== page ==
Nuggets new­comer Paul Millsap is fa­mil­iar with Den­ver, hav­ing lived 12 years here be­fore re­turn­ing to Louisiana with his fam­ily

The Denver Post - - SPORTS - By Matt L. Stephens John Leyba, The Den­ver Post

While most sim­i­lar events are held in a ster­ile room at the Pepsi Cen­ter, the wel­come party for Millsap, a 6-foot-8, 246pound power for­ward and four-time all­star, was de­signed with a mes­sage.

“We like to think it’s a home­com­ing for Paul,” said Nuggets gen­eral man­ager Ar­turas Kar­niso­vas.

The three-year, $90 mil­lion con­tract Millsap signed Thurs­day be­fore meet­ing with the me­dia at the Mont­bello Recre­ation Cen­ter — only 2 miles from his child­hood neigh­bor­hood — makes him the high­est-paid ath­lete in the his­tory of Colorado pro­fes­sional sports. He also is the big­gest free agent the Nuggets have ever signed.

At age 32 and com­ing off a sea­son in which he av­er­aged a ca­reer-best 18.1 points per game in ad­di­tion to 7.7 re­bounds, Millsap is in the prime of his ca­reer and bol­sters a young team that touts one of the NBA’s best cen­ters, Nikola Jo­kic. Millsap’s pres­ence is ex­pected to make the Nuggets in­stant play­off con­tenders (Den­ver hasn’t reached the post­sea­son since the 2012-13 sea­son), but did he re­al­ize the sig­nif­i­cance of what he al­ready means to the fran­chise?

“Not un­til I had just seen a march­ing band, no,” he said, draw­ing a laugh from

the crowd.

Millsap’s roots in Colorado run deep. Not long after he was born in Louisiana, his mother, Bet­tye Millsap, moved the fam­ily to the Mont­bello neigh­bor­hood of Den­ver, where Paul would spend 12 years of his life.

He was a foot­ball star at Martin Luther King Mid­dle School and his brother was a Mont­bello War­rior, but shortly be­fore high school, with Bet­tye hav­ing to work two jobs and un­able to keep an eye on her kids dur­ing the day, the fam­ily moved back to Louisiana.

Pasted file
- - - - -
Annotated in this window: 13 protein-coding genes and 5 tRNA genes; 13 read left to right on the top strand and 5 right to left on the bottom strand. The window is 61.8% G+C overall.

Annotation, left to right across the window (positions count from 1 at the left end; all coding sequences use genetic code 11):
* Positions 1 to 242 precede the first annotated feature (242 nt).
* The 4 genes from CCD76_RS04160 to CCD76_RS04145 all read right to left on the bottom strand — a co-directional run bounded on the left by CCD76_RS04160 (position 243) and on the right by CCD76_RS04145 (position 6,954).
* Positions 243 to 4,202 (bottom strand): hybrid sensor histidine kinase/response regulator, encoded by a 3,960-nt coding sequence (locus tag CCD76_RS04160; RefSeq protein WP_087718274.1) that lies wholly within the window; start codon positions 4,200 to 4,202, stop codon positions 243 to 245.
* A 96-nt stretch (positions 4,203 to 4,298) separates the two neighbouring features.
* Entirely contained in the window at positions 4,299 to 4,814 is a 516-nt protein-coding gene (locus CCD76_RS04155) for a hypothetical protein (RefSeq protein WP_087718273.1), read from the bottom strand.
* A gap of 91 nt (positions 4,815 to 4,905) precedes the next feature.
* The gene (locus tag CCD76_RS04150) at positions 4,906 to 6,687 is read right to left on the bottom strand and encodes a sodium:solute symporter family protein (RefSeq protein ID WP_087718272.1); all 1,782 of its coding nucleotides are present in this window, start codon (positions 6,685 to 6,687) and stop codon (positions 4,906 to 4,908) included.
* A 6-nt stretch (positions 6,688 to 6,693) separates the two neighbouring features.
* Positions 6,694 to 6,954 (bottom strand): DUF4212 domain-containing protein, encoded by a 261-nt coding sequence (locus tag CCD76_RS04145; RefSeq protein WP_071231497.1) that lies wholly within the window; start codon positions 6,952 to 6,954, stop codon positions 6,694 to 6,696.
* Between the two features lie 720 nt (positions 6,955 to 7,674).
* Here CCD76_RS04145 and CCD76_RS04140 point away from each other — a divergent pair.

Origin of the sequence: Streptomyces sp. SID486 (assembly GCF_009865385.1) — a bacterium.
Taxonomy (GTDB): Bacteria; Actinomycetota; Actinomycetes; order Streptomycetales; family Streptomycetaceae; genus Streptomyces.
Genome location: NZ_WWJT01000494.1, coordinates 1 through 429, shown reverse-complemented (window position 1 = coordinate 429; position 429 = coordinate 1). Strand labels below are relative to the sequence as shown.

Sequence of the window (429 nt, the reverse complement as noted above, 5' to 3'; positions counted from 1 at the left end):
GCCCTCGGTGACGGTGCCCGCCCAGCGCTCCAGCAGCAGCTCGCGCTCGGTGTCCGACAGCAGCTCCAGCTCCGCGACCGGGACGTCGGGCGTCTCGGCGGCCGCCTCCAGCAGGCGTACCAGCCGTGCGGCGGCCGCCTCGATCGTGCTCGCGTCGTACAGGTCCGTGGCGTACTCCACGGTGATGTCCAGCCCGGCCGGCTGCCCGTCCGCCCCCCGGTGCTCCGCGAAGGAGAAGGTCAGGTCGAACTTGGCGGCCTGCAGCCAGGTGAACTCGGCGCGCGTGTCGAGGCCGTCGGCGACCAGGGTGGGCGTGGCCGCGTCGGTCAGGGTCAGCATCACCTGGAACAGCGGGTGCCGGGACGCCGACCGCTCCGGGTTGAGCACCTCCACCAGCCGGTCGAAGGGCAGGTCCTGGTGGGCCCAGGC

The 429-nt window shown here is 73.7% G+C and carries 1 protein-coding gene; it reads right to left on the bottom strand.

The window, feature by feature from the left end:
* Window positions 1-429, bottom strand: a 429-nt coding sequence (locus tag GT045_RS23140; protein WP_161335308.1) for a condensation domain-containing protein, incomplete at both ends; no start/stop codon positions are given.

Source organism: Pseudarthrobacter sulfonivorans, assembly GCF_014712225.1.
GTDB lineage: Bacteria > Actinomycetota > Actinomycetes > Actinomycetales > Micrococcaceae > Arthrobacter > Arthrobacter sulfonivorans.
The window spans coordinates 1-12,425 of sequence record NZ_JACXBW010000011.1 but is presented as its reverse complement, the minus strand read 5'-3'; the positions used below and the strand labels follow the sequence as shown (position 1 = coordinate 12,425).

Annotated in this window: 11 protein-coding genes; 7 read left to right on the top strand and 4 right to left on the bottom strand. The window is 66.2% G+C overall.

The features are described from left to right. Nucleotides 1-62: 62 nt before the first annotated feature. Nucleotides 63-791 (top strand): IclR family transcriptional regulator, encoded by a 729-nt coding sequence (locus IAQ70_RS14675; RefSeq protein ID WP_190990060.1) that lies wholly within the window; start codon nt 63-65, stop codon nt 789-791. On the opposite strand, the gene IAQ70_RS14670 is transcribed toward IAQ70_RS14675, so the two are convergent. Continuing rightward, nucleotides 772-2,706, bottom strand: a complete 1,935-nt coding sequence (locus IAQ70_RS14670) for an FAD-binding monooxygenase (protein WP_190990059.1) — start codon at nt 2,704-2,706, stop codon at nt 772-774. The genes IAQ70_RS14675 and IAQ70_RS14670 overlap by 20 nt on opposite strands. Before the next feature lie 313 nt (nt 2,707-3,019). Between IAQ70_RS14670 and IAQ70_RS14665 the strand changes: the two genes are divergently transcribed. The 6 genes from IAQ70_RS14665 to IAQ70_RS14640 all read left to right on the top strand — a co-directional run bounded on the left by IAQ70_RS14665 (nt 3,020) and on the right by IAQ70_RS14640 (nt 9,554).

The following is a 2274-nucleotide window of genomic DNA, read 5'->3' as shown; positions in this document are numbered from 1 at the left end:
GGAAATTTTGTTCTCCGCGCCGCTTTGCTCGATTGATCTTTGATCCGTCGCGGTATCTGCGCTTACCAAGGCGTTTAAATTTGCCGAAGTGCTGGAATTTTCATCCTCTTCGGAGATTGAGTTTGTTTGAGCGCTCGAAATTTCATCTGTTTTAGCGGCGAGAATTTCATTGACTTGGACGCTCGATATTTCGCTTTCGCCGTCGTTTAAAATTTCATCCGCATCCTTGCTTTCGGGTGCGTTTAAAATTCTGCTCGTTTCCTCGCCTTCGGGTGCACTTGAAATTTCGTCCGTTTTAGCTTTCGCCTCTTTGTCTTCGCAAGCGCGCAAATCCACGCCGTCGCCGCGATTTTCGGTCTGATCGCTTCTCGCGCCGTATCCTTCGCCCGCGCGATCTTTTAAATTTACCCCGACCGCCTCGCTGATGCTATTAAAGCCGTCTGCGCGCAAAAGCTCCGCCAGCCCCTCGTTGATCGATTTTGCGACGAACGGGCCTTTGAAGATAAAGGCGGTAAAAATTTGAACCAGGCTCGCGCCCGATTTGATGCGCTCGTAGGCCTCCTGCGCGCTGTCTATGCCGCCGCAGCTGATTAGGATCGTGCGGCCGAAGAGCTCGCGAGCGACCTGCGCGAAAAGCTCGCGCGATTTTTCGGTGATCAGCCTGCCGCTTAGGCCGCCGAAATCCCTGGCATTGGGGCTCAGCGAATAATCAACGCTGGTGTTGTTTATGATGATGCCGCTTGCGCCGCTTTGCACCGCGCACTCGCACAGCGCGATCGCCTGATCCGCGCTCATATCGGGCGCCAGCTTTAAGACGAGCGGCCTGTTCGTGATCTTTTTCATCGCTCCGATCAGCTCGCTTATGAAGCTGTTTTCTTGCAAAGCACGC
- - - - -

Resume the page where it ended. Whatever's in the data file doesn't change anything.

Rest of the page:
Kar­niso­vas and Nuggets pres­i­dent Tim Con­nelly said they pur­sued Millsap for years and there were a num­ber of fac­tors that led to him sign­ing with Den­ver — in­clud­ing the con­stant courtship and po­ten­tial in­stan­ta­neous growth of a young ros­ter — but the city it­self ul­ti­mately be­came the sell­ing point.

“(My his­tory here) had a lot to play into it, hon­estly. I just felt like there was un­fin­ished busi­ness here, leav­ing un­der the cir­cum­stances that we left,” Millsap said.

“Com­ing back to this com­mu­nity and help this com­mu­nity out and help­ing this or­ga­ni­za­tion out, I mean that played a big fac­tor.”

The Nuggets will be­come a de­fen­sive night­mare for op­po­nents, NBA TV an­a­lyst Stu Jack­son said. Millsap has av­er­aged one blocked shot and 1.3 steals per game in his 11-year ca­reer and joins the 6-10 Jo­kic in the paint.

Jo­kic av­er­aged 0.7 blocks and 0.9 steals dur­ing his sec­ond year in the NBA last sea­son.

Of­fen­sively, Jo­kic will take at­ten­tion off Millsap — and vice versa — al­low­ing him to con­tinue to be one of the league’s most dom­i­nant big men, some­thing Millsap said he was look­ing for­ward to the most about play­ing for the Nuggets.

With the Millsap deal of­fi­cially com­plete, at­ten­tion turns to where the Nuggets go next. They have six power for­wards — in­clud­ing this year’s first-round draft pick, Tyler Ly­don.

Any move­ment they make likely will be to help thin that po­si­tion, but Kar­niso­vas sug­gested Wed­nes­day the Nuggets would be con­tent head­ing into the 201718 sea­son with their ac­tive sta­ble of for­wards should they not find a trade part­ner that would cre­ate a per­fect fit.

Whether they make a move be­fore the sea­son be­gins is yet to be seen, but what is clear is the Nuggets can at­tract su­per­star tal­ent to Den­ver, and the or­ga­ni­za­tion hopes the ad­di­tion of Millsap will show fu­ture free agents why it’s worth play­ing at al­ti­tude.

“This isn’t just a sign for a splashy sign. (Millsap has) so much sub­stance to him as a per­son and as a player,” Con­nelly said. “I think our coach­ing staff and our play­ers did such a good job re-estab­lish­ing a pos­i­tive iden­tity, league-wide. … (Sign­ing Millsap) cer­tainly helps, but the process of mak­ing the league a bit more aware of how spe­cial this city is and what we’re do­ing as a team be­gan in earnest last year with a lot of our suc­cess.

“You have to be con­stantly ag­gres­sive and op­ti­mistic. Some of the best things that have hap­pened were the deals we were try­ing to get that never got ac­com­plished. This is not be­cause he’s here or be­cause he said yes; I think a lot of the day-to-day me­dia guys know this is a guy we’ve chased ag­gres­sively for four years. It’s not that we got the yes, we got the right yes.”

NBA all-star for­ward Paul Millsap high-fives chil­dren Thurs­day at the Mont­bello Recre­ation Cen­ter, only 2 miles from his neigh­bor­hood as a youth.

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